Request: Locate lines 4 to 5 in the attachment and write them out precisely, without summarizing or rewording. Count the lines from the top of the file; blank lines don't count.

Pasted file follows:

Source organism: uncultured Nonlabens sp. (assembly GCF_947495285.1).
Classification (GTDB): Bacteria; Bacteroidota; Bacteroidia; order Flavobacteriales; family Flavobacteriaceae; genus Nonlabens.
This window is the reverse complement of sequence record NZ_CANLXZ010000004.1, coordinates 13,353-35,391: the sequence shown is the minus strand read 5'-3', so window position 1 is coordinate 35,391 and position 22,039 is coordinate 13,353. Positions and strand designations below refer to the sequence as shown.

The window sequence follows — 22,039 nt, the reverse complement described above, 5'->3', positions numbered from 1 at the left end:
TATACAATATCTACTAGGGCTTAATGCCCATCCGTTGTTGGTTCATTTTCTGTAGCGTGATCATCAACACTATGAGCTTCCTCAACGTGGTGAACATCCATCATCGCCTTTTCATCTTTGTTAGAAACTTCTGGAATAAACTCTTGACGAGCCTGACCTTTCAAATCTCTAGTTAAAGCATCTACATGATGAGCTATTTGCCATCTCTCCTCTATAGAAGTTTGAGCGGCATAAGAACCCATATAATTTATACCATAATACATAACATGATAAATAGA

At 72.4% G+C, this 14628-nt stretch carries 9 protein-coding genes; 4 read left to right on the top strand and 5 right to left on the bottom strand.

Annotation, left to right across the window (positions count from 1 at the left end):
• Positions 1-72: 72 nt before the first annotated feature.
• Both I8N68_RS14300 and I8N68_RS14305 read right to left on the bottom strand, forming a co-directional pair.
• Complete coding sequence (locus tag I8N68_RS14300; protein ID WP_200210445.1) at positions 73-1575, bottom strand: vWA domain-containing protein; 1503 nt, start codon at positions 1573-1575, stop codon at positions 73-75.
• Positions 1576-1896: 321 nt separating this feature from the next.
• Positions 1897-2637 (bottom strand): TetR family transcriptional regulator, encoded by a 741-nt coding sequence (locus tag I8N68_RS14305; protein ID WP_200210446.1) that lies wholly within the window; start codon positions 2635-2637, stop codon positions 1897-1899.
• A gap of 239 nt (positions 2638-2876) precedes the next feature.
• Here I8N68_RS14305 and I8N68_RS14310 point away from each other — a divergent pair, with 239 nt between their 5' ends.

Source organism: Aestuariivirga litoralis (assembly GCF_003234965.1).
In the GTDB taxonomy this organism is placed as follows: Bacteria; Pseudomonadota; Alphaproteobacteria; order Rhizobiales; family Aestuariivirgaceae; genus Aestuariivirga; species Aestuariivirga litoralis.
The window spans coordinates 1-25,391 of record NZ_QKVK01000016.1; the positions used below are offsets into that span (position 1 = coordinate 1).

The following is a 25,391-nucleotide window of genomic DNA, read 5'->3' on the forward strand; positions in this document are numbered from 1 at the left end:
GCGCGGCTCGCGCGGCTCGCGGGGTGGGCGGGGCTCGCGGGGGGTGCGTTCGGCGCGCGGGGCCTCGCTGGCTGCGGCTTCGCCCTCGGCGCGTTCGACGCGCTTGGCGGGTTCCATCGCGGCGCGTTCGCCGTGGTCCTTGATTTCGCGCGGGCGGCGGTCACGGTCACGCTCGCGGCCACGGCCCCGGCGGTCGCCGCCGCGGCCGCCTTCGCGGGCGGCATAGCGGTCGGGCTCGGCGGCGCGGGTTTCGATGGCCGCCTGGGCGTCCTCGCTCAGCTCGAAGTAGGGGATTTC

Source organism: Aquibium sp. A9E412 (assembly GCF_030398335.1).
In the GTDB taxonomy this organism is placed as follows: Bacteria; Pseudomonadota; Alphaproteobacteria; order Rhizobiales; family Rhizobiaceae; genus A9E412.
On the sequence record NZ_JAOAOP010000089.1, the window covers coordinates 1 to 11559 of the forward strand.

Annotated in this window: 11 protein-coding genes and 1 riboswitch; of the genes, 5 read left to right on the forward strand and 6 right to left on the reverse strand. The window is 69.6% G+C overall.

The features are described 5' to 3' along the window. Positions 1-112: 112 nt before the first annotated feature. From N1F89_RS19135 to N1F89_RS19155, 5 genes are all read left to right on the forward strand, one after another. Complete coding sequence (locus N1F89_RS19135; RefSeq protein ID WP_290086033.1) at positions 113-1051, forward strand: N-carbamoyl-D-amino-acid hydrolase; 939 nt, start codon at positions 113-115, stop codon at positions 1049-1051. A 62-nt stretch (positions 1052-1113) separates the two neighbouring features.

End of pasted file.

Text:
The window sequence follows — 22,039 nt, the reverse complement described above, 5'->3', positions numbered from 1 at the left end:
TATACAATATCTACTAGGGCTTAATGCCCATCCGTTGTTGGTTCATTTTCTGTAGCGTGATCATCAACACTATGAGCTTCCTCAACGTGGTGAACATCCATCATCGCCTTTTCATCTTTGTTAGAAACTTCTGGAATAAACTCTTGACGAGCCTGACCTTTCAAATCTCTAGTTAAAGCATCTACATGATGAGCTATTTGCCATCTCTCCTCTATAGAAGTTTGAGCGGCATAAGAACCCATATAATTTATACCATAATACATAACATGATAAATAGA